Dear college freshmen,
Some of you may experience an injustice. You might develop a serious illness, have a friend in ICU, or survive a brutal car crash. Very few people you know can relate to your pain, leaving you feeling isolated and alone. The only thing you can think is, “I don’t deserve this. Why is this happening to me?”
My first year of college, I had to spend a semester at home. In that time, I was diagnosed with a mental illness, dropped several hours, and spent a week in the hospital. All this left me weak, vulnerable, and afraid for my life.
You never think it’s going to happen. No one can prepare you for the moment you find out. You wish that it never happened, that you’ll wake up and everything will be back to normal. Unfortunately, you never will.
I used to question God why it happened to me, of all people. I was a firm believer; I treated others with gentleness and respect; I had followed every rule given to me by teachers and alumni. What made me deserve this horrible fate?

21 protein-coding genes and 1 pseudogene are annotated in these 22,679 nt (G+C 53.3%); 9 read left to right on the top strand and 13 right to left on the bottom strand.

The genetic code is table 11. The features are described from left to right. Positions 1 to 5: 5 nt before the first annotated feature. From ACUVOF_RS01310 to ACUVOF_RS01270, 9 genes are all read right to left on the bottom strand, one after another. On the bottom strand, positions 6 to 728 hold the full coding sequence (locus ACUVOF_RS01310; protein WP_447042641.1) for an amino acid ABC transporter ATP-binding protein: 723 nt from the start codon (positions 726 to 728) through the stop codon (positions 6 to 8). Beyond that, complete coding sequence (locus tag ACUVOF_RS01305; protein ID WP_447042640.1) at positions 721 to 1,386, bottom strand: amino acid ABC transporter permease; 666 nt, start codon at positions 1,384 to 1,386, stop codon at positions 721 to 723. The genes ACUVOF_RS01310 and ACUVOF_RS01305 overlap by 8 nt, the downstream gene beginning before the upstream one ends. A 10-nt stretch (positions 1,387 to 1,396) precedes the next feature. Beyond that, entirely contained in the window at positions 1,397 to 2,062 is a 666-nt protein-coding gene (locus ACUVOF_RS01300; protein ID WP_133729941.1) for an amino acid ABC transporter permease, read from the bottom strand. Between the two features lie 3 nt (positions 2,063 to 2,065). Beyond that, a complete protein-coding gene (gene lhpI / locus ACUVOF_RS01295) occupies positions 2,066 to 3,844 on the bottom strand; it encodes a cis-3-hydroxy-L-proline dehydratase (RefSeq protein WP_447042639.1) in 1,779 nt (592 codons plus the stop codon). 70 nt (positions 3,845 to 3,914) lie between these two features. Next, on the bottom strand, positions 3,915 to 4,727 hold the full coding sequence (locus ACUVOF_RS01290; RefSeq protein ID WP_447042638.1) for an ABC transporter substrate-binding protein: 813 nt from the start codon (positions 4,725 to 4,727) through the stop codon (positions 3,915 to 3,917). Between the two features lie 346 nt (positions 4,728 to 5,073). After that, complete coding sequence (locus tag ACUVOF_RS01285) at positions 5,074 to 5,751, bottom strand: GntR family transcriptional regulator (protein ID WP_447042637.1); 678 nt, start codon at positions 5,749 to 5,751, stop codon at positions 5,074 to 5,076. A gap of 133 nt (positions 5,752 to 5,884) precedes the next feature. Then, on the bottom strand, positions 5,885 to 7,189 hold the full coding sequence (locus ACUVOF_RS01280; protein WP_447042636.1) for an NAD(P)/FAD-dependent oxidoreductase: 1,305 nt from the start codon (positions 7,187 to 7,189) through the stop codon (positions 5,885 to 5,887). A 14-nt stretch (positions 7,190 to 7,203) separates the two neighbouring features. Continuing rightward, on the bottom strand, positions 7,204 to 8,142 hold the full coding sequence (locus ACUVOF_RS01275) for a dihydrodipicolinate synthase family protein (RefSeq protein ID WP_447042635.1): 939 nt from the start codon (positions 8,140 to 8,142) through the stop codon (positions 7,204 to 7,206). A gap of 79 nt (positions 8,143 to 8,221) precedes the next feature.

The truth is, no one deserves it.
No one deserves to feel like they’re losing their mind. No one deserves to have cancer. No one deserves to lose a family member. But that doesn’t stop it from happening to them. Bad things happen in life, to some of us more than others, and there is no apparent reason why.
It seems to me that, in life, no great truth comes without pain. After all the hardships, and suffering mental illness has given me, I have come to a deeper understanding of the world, and carry a deep empathy for those bearing similar pain.
“For with much wisdom comes much sorrow; the more knowledge, the more grief.”
For all its torture, I am grateful for mental illness and what it has taught me. And perhaps, after you overcome your trauma, you will be thankful, too.